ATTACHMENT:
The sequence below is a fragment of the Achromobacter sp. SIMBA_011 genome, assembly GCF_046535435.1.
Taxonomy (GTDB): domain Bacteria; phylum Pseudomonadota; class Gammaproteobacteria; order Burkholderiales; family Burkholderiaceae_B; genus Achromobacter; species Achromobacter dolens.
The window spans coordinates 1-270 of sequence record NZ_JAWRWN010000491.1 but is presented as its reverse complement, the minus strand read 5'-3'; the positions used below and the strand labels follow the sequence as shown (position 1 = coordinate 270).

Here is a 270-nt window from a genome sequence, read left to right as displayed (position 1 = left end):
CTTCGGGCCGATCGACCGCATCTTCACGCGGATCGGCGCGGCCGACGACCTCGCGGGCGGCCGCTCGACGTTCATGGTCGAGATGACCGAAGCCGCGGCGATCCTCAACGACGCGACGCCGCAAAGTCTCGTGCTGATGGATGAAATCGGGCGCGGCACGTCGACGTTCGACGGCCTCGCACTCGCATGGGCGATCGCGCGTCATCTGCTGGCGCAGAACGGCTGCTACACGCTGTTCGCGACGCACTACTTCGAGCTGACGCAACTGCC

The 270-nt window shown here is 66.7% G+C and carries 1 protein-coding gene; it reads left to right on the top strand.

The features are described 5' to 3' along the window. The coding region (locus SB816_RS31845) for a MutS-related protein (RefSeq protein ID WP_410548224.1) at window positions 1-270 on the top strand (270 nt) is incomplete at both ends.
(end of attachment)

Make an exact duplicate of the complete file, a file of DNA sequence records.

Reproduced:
The sequence below is a fragment of the Achromobacter sp. SIMBA_011 genome, assembly GCF_046535435.1.
Taxonomy (GTDB): domain Bacteria; phylum Pseudomonadota; class Gammaproteobacteria; order Burkholderiales; family Burkholderiaceae_B; genus Achromobacter; species Achromobacter dolens.
The window spans coordinates 1-270 of sequence record NZ_JAWRWN010000491.1 but is presented as its reverse complement, the minus strand read 5'-3'; the positions used below and the strand labels follow the sequence as shown (position 1 = coordinate 270).

Here is a 270-nt window from a genome sequence, read left to right as displayed (position 1 = left end):
CTTCGGGCCGATCGACCGCATCTTCACGCGGATCGGCGCGGCCGACGACCTCGCGGGCGGCCGCTCGACGTTCATGGTCGAGATGACCGAAGCCGCGGCGATCCTCAACGACGCGACGCCGCAAAGTCTCGTGCTGATGGATGAAATCGGGCGCGGCACGTCGACGTTCGACGGCCTCGCACTCGCATGGGCGATCGCGCGTCATCTGCTGGCGCAGAACGGCTGCTACACGCTGTTCGCGACGCACTACTTCGAGCTGACGCAACTGCC

The 270-nt window shown here is 66.7% G+C and carries 1 protein-coding gene; it reads left to right on the top strand.

The features are described 5' to 3' along the window. The coding region (locus SB816_RS31845) for a MutS-related protein (RefSeq protein ID WP_410548224.1) at window positions 1-270 on the top strand (270 nt) is incomplete at both ends.